Taira Edilma Stanley Icaza is a Gunadule activist, poet and scholar. Taira graduated from the Bachelor of Science in Education with a Post-graduate degree in Higher Teaching. She is a member and activist of the Kuna Youth Movement (MJK) and other international indigenous organizations. She went to Bolivia to study for her master’s degree at the Universidad Mayor de San Andrés and works at the Office of Indigenous Peoples at the University of Panama.
Cebaldo Inawinapi De León is an author, artist, poet, and Gunadule anthropologist born on the Island of Usdub, Autonomous Region of Gunayala, Panama. Inawinapi lives between Portugal and Panama and is the author of the book My First Tree: An Sabbi Iduged (2019). He is also the protagonist in the film, Panquiaco, and is part of the documentary, LucíaMor: La Mola de Lucía. Learn more about Inawinapi here.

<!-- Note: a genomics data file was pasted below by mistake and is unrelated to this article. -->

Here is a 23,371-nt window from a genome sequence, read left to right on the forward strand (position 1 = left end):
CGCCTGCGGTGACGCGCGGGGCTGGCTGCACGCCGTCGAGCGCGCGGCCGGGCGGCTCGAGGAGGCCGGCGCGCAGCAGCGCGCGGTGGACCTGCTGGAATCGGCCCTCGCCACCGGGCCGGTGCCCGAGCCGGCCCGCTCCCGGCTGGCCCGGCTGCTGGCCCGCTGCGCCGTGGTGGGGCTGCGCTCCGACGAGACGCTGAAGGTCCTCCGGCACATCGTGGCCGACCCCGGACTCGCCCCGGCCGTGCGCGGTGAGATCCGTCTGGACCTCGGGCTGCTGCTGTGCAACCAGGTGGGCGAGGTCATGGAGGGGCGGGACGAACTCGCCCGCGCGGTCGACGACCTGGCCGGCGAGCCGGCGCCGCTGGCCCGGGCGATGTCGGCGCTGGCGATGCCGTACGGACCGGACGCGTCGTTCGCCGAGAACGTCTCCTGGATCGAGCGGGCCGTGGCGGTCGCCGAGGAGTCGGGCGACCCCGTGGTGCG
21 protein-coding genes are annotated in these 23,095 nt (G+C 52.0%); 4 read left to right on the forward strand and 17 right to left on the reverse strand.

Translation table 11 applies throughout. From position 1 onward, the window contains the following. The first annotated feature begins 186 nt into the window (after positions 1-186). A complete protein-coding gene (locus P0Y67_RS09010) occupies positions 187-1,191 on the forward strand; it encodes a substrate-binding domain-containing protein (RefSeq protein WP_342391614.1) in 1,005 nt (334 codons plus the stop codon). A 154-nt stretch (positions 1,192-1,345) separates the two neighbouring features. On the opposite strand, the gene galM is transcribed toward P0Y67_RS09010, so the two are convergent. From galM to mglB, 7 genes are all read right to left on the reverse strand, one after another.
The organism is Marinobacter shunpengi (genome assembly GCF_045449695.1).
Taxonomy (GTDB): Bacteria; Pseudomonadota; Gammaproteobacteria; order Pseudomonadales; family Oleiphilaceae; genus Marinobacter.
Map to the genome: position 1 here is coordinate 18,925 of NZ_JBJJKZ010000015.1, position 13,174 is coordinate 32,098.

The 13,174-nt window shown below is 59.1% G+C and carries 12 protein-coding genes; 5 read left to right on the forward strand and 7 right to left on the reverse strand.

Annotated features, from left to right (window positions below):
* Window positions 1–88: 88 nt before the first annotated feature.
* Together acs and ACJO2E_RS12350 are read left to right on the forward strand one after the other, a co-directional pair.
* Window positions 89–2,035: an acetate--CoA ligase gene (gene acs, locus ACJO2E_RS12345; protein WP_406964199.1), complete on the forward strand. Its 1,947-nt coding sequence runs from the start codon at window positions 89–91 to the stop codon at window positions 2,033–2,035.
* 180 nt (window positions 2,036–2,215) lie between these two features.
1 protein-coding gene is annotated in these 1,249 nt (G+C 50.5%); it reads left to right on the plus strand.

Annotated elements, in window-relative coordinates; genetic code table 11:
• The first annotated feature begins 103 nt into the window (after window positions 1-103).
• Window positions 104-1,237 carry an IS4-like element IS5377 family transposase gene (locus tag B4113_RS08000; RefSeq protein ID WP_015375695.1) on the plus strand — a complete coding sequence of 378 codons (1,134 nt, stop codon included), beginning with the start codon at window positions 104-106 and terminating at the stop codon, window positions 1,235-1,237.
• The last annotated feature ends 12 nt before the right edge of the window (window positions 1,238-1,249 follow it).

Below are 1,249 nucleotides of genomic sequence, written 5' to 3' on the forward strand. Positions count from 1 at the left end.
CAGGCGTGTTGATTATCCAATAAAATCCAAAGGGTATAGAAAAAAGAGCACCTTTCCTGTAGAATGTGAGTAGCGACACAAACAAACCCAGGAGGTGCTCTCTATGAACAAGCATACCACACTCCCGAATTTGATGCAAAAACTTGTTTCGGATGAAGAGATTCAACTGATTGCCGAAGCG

Atencio López is Gunadule from the Autonomous Region of Gunayala, Panama. He is an author, poet, and attorney for Indigenous, Commercial, Criminal, and Civil Law. He studied at the Faculty of Law and Politics at the University of Panama and obtained his Master’s Degree in Commercial Law at the Universidad Interamericana de Panamá. For several years, Atencio has held various positions in Panamanian and international indigenous organizations. Learn more about Atencio here.
Kinyapiler Johnson González is a Gunadule poet, artist, and cultural activist. He was born on the island of Usdub, Autonomous Region of Gunayala, Panama. He studied at the Faculty of Economics at the University of Panama. In addition, Kinyapiler served as administrator of the Guna General Congress on a few occasions, is a member and activist of the Kuna Youth Movement (MJK), and a founding member of the Ibeler Wagan Theater Collective.